Bar-Kepha, MOSES, one of the most celebrated Jacobite bishops and writers of the ninth century, b. at Balad, about the year 813; d, at the age of ninety, in 903. A biography of him, written by an anonymous Syriac writer, is preserved in one of the Vatican manuscripts, extracts from which are given by Assemani in his “Bibliotheca Orientalis” (II,218 sq.). He was a monk and afterwards became bishop of three cities, Beth-Ramman, Beth-Kionaya, and Mossoul on the Tigris, assuming the name of Severus. For ten years he was the patriarchal “Periodeutes”, or visitor, of the Diocese of Tagrit, where, by his wise administration and learning, he acquired a great fame and reputation. He was buried in the monastery of St. Sergius, situated on the Tigris, near his native city.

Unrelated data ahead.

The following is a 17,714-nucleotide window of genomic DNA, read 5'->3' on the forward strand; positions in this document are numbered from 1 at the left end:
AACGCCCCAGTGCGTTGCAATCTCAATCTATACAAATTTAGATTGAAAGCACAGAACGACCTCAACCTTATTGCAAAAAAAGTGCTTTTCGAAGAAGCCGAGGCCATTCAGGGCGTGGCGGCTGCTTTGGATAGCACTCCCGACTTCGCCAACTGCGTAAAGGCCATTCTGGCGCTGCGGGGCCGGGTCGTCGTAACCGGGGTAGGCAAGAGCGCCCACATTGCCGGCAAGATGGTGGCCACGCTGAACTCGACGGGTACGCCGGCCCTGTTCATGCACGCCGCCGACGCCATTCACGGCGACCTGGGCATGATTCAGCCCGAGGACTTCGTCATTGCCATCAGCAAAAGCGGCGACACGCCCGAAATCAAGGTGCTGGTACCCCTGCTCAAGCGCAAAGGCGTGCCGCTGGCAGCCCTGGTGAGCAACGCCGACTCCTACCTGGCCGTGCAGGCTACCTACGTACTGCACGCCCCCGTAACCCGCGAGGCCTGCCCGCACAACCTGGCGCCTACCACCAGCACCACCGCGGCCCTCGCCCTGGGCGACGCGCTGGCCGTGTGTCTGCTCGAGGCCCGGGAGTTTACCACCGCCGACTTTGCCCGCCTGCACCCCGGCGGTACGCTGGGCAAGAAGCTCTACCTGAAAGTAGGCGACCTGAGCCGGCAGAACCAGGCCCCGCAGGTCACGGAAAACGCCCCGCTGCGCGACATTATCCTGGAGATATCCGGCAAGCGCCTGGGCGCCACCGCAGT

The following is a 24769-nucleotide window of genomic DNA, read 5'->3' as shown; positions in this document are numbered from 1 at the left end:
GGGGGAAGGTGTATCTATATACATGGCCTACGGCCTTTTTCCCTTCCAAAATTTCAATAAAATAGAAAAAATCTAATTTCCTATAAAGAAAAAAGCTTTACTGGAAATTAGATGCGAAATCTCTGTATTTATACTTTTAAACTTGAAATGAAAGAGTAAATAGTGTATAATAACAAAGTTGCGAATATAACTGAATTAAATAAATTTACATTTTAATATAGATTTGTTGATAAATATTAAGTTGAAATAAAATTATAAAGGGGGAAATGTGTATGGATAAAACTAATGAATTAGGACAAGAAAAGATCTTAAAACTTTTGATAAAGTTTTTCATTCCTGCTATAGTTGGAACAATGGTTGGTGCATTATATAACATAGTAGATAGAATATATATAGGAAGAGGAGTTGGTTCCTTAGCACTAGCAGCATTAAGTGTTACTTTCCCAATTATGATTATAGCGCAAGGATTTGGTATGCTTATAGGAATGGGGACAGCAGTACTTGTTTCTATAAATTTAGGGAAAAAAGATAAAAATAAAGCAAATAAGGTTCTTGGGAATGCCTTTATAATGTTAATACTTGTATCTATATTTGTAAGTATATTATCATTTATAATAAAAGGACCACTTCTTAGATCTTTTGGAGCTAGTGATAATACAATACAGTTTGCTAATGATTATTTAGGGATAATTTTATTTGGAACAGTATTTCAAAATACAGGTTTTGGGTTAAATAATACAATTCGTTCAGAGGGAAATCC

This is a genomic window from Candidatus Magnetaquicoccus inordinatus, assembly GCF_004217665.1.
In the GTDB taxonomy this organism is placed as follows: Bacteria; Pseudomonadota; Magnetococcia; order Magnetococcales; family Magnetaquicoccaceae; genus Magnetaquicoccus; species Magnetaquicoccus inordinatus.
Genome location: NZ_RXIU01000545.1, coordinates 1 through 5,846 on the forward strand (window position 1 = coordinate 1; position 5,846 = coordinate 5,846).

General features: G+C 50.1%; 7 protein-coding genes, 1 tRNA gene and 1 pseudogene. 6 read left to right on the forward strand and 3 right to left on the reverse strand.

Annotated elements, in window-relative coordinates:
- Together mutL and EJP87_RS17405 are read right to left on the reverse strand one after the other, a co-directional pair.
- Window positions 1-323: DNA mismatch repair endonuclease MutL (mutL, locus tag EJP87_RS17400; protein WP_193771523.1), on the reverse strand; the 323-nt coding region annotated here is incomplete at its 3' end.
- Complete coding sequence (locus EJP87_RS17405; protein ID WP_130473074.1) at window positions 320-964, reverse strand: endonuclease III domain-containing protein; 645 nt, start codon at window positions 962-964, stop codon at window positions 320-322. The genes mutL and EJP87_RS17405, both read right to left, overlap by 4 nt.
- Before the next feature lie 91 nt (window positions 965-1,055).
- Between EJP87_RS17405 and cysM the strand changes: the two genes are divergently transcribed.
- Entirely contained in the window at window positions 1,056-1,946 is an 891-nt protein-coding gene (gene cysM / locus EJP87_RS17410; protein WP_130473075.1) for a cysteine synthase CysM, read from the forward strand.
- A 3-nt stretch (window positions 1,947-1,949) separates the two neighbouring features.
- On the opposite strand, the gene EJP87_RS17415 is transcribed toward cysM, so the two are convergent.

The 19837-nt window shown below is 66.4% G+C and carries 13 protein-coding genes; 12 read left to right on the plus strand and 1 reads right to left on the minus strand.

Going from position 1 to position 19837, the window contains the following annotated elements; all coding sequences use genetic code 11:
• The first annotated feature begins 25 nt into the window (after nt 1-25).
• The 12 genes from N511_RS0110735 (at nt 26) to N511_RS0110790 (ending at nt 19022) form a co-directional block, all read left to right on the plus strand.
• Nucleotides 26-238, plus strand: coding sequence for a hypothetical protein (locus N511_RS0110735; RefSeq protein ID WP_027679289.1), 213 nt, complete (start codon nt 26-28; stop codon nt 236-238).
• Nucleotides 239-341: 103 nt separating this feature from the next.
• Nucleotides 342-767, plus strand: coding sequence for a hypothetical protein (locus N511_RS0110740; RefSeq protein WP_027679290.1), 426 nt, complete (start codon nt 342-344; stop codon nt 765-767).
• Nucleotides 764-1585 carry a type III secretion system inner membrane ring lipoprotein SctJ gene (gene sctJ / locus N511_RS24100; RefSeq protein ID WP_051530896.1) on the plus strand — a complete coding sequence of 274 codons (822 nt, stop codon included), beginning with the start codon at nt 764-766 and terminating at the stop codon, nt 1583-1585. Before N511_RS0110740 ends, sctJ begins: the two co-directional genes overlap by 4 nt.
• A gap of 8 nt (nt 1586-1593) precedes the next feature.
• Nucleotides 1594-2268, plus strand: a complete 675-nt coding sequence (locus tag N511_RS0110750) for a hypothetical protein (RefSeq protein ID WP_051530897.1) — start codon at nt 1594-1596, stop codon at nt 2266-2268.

The works of Moses Bar-Kepha are very numerous, and deal with many theological, philosophical, controversial, exegetical, and liturgical subjects. The principal are: (I) A Commentary on the Old and New Testaments, often quoted by Bar Hebrmus, and most of it still extant in manuscript form; (2) a treatise on predestination and free will, preserved in a MS. in the British Museum (Add. 14,731); (3) a commentary on Aristotle’s “Dialectics”, mentioned by Bar Hebraeus; (4) a commentary on the Hexameron in five books, preserved in the Bibliotheque Nationale at Paris (Syr. 241), a passage of which is translated into French by Abbe Nau in his “Bardesane l’astrologue” (Paris, 1899), p. 59; (5) a “Tractatus de Paradiso”, in three parts, dedicated to his friend Ignatius. [The Syriac original of this work is lost, but a Latin version of it was published by Masius (Antwerp, 1569) under the title “De Paradiso Commentarius”.] (6) A treatise on the soul, in forty chapters, with a supplementary essay on the utility of offering prayers and sacrifices for the dead. [This treatise is preserved in the Vatican Library; a German translation of it is given by O. Braun in his “Moses Bar-Kepha and rein Buch von der Seele” (Freiburg, 1891).] (7) A “Tractatus de sectis”, or, “Liber dispputationum adversus haereses” (see Assemani, B. O. II, 57); (8) a treatise on the Sacraments; (9) a commentary on the Liturgy; (10) an ecclesiastical history. His other works comprise discourses, homilies, and a commentary on the writings of St. Gregory Nazianzen.